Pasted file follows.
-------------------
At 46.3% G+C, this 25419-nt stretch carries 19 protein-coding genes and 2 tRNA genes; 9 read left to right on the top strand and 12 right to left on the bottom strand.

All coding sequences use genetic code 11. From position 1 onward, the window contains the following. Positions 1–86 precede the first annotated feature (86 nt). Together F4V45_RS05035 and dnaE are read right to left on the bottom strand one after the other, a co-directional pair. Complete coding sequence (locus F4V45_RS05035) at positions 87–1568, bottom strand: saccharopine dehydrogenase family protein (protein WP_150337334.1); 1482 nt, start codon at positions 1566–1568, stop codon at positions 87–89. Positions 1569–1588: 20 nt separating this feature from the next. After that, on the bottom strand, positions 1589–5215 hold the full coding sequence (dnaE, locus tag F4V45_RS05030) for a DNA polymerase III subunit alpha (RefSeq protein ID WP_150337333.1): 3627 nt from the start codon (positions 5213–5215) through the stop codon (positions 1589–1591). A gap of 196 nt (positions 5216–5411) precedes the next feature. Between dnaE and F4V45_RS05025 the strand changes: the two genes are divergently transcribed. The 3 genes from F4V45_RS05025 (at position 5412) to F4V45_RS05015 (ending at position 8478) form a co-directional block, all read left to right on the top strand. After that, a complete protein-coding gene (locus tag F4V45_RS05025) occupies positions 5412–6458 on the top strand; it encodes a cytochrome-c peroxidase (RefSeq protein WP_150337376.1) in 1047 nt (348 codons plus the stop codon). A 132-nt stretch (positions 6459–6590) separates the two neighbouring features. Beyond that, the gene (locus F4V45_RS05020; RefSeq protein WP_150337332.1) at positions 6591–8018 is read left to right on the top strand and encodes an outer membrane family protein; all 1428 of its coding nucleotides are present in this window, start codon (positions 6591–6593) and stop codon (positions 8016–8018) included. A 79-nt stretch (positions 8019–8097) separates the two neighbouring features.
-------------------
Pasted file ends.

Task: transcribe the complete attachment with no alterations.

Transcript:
At 46.3% G+C, this 25419-nt stretch carries 19 protein-coding genes and 2 tRNA genes; 9 read left to right on the top strand and 12 right to left on the bottom strand.

All coding sequences use genetic code 11. From position 1 onward, the window contains the following. Positions 1–86 precede the first annotated feature (86 nt). Together F4V45_RS05035 and dnaE are read right to left on the bottom strand one after the other, a co-directional pair. Complete coding sequence (locus F4V45_RS05035) at positions 87–1568, bottom strand: saccharopine dehydrogenase family protein (protein WP_150337334.1); 1482 nt, start codon at positions 1566–1568, stop codon at positions 87–89. Positions 1569–1588: 20 nt separating this feature from the next. After that, on the bottom strand, positions 1589–5215 hold the full coding sequence (dnaE, locus tag F4V45_RS05030) for a DNA polymerase III subunit alpha (RefSeq protein ID WP_150337333.1): 3627 nt from the start codon (positions 5213–5215) through the stop codon (positions 1589–1591). A gap of 196 nt (positions 5216–5411) precedes the next feature. Between dnaE and F4V45_RS05025 the strand changes: the two genes are divergently transcribed. The 3 genes from F4V45_RS05025 (at position 5412) to F4V45_RS05015 (ending at position 8478) form a co-directional block, all read left to right on the top strand. After that, a complete protein-coding gene (locus tag F4V45_RS05025) occupies positions 5412–6458 on the top strand; it encodes a cytochrome-c peroxidase (RefSeq protein WP_150337376.1) in 1047 nt (348 codons plus the stop codon). A 132-nt stretch (positions 6459–6590) separates the two neighbouring features. Beyond that, the gene (locus F4V45_RS05020; RefSeq protein WP_150337332.1) at positions 6591–8018 is read left to right on the top strand and encodes an outer membrane family protein; all 1428 of its coding nucleotides are present in this window, start codon (positions 6591–6593) and stop codon (positions 8016–8018) included. A 79-nt stretch (positions 8019–8097) separates the two neighbouring features.